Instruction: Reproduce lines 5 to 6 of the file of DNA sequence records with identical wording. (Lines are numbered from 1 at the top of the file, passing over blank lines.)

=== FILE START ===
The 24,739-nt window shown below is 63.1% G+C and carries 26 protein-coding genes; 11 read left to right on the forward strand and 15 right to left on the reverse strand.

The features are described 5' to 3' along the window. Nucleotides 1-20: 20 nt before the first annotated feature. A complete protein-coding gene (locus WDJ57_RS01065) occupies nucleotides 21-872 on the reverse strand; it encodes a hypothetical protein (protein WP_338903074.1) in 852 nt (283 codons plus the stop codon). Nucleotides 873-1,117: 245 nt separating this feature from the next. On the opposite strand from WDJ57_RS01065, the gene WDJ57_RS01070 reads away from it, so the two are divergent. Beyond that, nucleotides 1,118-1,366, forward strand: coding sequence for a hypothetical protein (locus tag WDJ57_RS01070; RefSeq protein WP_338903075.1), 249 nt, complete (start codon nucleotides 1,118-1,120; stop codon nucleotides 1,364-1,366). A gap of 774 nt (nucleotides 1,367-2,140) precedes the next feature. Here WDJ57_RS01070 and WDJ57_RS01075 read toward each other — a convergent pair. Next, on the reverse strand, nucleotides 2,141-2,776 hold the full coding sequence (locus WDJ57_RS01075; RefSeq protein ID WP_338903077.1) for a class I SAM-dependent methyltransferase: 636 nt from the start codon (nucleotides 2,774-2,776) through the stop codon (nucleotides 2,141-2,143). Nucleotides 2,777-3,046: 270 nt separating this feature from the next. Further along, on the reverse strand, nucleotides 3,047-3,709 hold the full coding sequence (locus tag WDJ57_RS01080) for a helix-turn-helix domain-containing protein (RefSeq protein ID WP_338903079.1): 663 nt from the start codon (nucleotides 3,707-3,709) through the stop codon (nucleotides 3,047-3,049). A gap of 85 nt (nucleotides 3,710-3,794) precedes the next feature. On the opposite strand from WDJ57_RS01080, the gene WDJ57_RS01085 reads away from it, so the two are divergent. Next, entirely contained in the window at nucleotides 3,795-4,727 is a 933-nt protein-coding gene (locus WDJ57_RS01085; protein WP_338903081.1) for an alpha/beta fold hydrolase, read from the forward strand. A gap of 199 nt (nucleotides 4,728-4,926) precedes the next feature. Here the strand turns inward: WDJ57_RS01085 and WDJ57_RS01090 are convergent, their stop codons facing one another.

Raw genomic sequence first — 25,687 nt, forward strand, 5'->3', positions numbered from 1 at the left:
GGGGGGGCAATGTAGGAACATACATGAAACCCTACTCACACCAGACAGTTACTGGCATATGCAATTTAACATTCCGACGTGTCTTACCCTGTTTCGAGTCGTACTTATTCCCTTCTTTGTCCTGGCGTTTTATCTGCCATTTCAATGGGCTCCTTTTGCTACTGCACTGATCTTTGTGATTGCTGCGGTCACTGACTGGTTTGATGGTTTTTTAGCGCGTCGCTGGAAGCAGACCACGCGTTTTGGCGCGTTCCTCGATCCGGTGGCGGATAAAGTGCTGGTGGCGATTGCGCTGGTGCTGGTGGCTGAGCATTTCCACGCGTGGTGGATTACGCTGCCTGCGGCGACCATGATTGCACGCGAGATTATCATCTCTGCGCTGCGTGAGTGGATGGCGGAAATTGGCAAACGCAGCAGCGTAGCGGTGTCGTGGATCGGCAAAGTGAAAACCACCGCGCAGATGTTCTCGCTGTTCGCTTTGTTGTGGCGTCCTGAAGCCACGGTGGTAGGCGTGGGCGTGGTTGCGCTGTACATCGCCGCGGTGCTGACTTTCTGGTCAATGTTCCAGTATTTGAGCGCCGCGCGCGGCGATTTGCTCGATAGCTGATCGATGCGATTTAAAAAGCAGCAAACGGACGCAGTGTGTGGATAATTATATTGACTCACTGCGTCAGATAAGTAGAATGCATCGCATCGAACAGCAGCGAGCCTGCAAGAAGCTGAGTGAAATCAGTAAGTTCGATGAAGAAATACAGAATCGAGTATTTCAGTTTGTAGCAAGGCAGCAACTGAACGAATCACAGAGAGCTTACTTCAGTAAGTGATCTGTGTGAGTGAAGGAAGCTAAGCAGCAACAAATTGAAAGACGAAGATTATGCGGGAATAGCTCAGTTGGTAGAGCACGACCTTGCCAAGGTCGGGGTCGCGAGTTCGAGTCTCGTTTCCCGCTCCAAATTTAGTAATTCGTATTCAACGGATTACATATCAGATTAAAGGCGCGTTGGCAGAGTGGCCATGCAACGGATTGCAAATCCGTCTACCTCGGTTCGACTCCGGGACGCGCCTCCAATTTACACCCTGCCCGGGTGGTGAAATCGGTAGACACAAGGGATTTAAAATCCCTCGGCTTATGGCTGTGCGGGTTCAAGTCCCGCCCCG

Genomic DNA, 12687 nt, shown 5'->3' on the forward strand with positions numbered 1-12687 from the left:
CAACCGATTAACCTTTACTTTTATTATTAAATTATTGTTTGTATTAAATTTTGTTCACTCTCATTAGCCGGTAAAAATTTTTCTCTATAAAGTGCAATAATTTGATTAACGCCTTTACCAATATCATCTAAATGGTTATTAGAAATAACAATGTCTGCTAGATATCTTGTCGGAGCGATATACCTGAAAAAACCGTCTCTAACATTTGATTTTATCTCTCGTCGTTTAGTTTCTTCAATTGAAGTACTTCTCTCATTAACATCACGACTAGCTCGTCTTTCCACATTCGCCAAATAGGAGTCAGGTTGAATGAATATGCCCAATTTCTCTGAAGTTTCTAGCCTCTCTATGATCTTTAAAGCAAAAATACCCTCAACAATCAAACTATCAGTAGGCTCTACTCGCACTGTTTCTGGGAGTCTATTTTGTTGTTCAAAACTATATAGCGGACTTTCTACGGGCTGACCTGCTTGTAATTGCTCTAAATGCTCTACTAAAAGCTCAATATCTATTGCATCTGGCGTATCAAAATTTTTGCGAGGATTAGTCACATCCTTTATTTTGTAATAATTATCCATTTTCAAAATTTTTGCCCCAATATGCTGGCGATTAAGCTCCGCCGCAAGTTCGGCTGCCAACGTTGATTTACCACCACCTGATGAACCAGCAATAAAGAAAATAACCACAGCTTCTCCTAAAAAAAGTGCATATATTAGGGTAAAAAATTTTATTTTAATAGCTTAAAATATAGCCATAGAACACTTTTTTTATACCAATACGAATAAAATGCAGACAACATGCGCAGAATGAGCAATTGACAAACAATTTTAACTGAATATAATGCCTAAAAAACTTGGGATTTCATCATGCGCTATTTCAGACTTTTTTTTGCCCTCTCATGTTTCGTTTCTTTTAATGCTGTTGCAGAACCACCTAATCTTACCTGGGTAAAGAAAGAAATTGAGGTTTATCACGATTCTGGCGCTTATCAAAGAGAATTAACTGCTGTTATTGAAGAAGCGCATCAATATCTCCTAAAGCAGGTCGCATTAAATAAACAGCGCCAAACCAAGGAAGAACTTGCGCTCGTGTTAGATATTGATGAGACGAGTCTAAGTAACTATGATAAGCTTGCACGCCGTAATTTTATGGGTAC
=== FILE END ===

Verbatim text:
Genomic DNA, 12687 nt, shown 5'->3' on the forward strand with positions numbered 1-12687 from the left:
CAACCGATTAACCTTTACTTTTATTATTAAATTATTGTTTGTATTAAATTTTGTTCACTCTCATTAGCCGGTAAAAATTTTTCTCTATAAAGTGCAATAATTTGATTAACGCCTTTACCAATATCATCTAAATGGTTATTAGAAATAACAATGTCTGCTAGATATCTTGTCGGAGCGATATACCTGAAAAAACCGTCTCTAACATTTGATTTTATCTCTCGTCGTTTAGTTTCTTCAATTGAAGTACTTCTCTCATTAACATCACGACTAGCTCGTCTTTCCACATTCGCCAAATAGGAGTCAGGTTGAATGAATATGCCCAATTTCTCTGAAGTTTCTAGCCTCTCTATGATCTTTAAAGCAAAAATACCCTCAACAATCAAACTATCAGTAGGCTCTACTCGCACTGTTTCTGGGAGTCTATTTTGTTGTTCAAAACTATATAGCGGACTTTCTACGGGCTGACCTGCTTGTAATTGCTCTAAATGCTCTACTAAAAGCTCAATATCTATTGCATCTGGCGTATCAAAATTTTTGCGAGGATTAGTCACATCCTTTATTTTGTAATAATTATCCATTTTCAAAATTTTTGCCCCAATATGCTGGCGATTAAGCTCCGCCGCAAGTTCGGCTGCCAACGTTGATTTACCACCACCTGATGAACCAGCAATAAAGAAAATAACCACAGCTTCTCCTAAAAAAAGTGCATATATTAGGGTAAAAAATTTTATTTTAATAGCTTAAAATATAGCCATAGAACACTTTTTTTATACCAATACGAATAAAATGCAGACAACATGCGCAGAATGAGCAATTGACAAACAATTTTAACTGAATATAATGCCTAAAAAACTTGGGATTTCATCATGCGCTATTTCAGACTTTTTTTTGCCCTCTCATGTTTCGTTTCTTTTAATGCTGTTGCAGAACCACCTAATCTTACCTGGGTAAAGAAAGAAATTGAGGTTTATCACGATTCTGGCGCTTATCAAAGAGAATTAACTGCTGTTATTGAAGAAGCGCATCAATATCTCCTAAAGCAGGTCGCATTAAATAAACAGCGCCAAACCAAGGAAGAACTTGCGCTCGTGTTAGATATTGATGAGACGAGTCTAAGTAACTATGATAAGCTTGCACGCCGTAATTTTATGGGTAC